Business

7:48am

Thu March 14, 2013
The Two-Way

Book News: Apple CEO Ordered To Testify In E-Book Price Fixing Case

Originally published on Thu March 14, 2013 8:10 am

Apple CEO Tim Cook has reportedly been ordered to testify for four hours in the U.S. government's case against the company.
Justin Sullivan Getty Images

The daily lowdown on books, publishing, and the occasional author behaving badly.

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5:26am

Thu March 14, 2013
Business

GM's Archive Offers Glimpse Of Its Past And Future

Originally published on Thu March 14, 2013 1:12 pm

Cars at the GM Heritage Center in Sterling Heights, Mich., include a 1951 Le Sabre concept, at left.
General Motors

Transcript

RENEE MONTAGNE, HOST:

Let's consider a company, now, that's had lots of ups and downs - General Motors. Most of GM's history is in the form of cars, and that history is housed in a nondescript warehouse in a suburb of Detroit. It's called the GM Heritage Center. Not open to the public, it's an automotive archive.

NPR's Sonari Glinton got a tour.

SONARI GLINTON, BYLINE: There's probably no better job for a car nut than to be in charge of a vast auto archive for one of the biggest and oldest car companies.

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5:26am

Thu March 14, 2013
Business

Business News

Originally published on Thu March 14, 2013 9:34 am

Transcript

RENEE MONTAGNE, HOST:

NPR's business news starts with Samsung's new star.

At least the company hopes it is a star. Samsung is planning to unveil its new Galaxy S4 smartphone tonight in New York City, throwing down a new challenge to Apple's iPhone. The new Galaxy will be the flagship device on Google's Android platform, which dominates the smartphone market.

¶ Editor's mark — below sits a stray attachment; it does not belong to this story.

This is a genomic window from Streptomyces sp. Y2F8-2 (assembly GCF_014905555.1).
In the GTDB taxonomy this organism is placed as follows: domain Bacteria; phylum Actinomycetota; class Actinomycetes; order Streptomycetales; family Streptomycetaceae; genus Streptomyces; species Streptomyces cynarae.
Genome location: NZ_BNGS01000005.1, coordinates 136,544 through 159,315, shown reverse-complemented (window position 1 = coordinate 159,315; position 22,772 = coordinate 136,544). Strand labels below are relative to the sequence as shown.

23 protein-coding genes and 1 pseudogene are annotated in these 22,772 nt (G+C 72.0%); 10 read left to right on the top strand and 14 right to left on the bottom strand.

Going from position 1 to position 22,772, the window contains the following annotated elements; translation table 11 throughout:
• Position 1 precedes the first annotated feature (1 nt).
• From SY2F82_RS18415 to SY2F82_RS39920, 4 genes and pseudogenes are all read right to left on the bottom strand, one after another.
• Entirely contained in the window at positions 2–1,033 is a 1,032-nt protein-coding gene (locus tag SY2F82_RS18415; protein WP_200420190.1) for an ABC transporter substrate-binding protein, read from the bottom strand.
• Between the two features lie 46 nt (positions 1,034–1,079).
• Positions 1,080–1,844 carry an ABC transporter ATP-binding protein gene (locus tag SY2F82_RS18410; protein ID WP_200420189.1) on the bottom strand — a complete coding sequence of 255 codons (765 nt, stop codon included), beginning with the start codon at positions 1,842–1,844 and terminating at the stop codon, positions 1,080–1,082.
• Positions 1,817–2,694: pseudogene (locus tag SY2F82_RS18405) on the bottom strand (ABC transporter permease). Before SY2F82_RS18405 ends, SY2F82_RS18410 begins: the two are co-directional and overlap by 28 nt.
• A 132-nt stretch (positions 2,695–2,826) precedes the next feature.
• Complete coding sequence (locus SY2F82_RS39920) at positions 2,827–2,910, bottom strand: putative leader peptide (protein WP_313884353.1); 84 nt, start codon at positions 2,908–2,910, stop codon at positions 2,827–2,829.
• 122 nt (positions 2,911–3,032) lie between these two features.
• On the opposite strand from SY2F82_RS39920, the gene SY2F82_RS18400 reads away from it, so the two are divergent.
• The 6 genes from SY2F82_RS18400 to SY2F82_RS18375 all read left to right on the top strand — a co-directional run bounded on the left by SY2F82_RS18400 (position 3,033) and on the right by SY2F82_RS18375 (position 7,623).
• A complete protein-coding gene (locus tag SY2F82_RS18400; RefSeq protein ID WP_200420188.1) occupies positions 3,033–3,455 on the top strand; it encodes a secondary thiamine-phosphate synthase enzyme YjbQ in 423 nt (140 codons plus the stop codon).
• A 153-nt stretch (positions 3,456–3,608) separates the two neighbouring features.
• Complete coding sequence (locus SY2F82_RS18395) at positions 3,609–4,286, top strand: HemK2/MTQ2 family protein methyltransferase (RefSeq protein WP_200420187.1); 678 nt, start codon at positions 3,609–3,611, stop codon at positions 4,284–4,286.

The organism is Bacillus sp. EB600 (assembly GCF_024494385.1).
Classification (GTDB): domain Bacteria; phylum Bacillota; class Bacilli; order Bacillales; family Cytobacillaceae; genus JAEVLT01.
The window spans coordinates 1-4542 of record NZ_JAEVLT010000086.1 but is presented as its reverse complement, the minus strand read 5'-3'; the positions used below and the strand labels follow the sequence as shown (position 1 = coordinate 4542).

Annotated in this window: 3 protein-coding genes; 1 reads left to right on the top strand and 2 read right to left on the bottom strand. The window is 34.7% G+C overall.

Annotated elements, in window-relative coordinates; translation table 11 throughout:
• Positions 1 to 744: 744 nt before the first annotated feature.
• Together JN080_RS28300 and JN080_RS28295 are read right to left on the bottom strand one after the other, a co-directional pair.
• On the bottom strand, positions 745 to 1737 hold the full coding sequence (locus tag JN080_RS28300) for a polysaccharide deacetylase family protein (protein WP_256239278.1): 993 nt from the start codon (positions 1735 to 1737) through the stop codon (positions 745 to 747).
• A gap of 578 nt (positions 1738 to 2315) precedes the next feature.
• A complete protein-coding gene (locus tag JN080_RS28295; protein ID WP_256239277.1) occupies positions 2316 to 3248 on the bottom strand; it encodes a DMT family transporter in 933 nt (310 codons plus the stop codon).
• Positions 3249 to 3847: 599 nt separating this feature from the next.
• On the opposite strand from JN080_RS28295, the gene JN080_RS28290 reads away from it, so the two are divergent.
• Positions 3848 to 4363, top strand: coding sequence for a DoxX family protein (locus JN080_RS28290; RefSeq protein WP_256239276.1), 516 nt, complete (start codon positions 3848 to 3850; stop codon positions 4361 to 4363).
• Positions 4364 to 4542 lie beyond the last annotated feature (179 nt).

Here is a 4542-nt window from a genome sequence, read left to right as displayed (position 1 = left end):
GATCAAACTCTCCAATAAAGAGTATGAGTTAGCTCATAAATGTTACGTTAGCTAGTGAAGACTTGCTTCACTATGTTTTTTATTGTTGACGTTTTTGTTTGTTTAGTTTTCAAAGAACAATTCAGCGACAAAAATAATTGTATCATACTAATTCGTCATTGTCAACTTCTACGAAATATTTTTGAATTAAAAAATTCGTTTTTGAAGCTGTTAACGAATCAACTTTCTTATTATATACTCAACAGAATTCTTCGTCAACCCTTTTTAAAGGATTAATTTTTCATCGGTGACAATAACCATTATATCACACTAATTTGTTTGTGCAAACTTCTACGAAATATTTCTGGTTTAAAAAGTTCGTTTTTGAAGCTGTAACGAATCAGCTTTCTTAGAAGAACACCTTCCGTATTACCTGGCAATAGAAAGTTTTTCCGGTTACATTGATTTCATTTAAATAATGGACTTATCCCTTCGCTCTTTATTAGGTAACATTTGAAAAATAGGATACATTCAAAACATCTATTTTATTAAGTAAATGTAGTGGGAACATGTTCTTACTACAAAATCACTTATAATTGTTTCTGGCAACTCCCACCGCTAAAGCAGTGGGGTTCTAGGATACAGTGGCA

STEVE INSKEEP, HOST:

Samsung is now the sales leader for the industry, selling almost 385,000,000 cell phones last year.

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5:26am

Thu March 14, 2013
Business

'Veronica Mars' Fans Set A Kickstarter Record

Originally published on Thu March 14, 2013 9:34 am

Transcript

STEVE INSKEEP, HOST:

And today's last word in business is: Life on Mars.

The TV show "Veronica Mars" starred Kristen Bell as a teenage detective. Critics loved it. It gained a lot of devoted fans, but the show was canceled in 2007 after three seasons.

RENEE MONTAGNE, HOST:

Yesterday, the show's creator took to Kickstarter to raise money to make a movie version of the show. And in less than 12 hours, those devoted fans pledged more than $2 million, smashing the site's records along the way.

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5:26am

Thu March 14, 2013
Business

Tablet Wars Heat Up As Amazon Cuts Kindle's Price

Originally published on Thu March 14, 2013 9:34 am

Transcript

STEVE INSKEEP, HOST:

Now to those things that look like blown up versions of smartphones - tablets. Amazon has just slashed the price on two of its devices.

NPR's Wendy Kaufman reports.

WENDY KAUFMAN, BYLINE: Amazon cut the price of its Wi-Fi only, large screen Kindle Fire HD to $269 and slashed the price of its 4G wireless version to $399 - substantially less than Apple's iPad.

Apple still leads the tablet market, but Technology research firm IDC predicts that Android devices lead by Samsung, will overtake iPads later this year.

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6:42pm

Wed March 13, 2013
All Tech Considered

'Serendipitous Interaction' Key To Tech Firms' Workplace Design

Originally published on Wed March 13, 2013 6:44 pm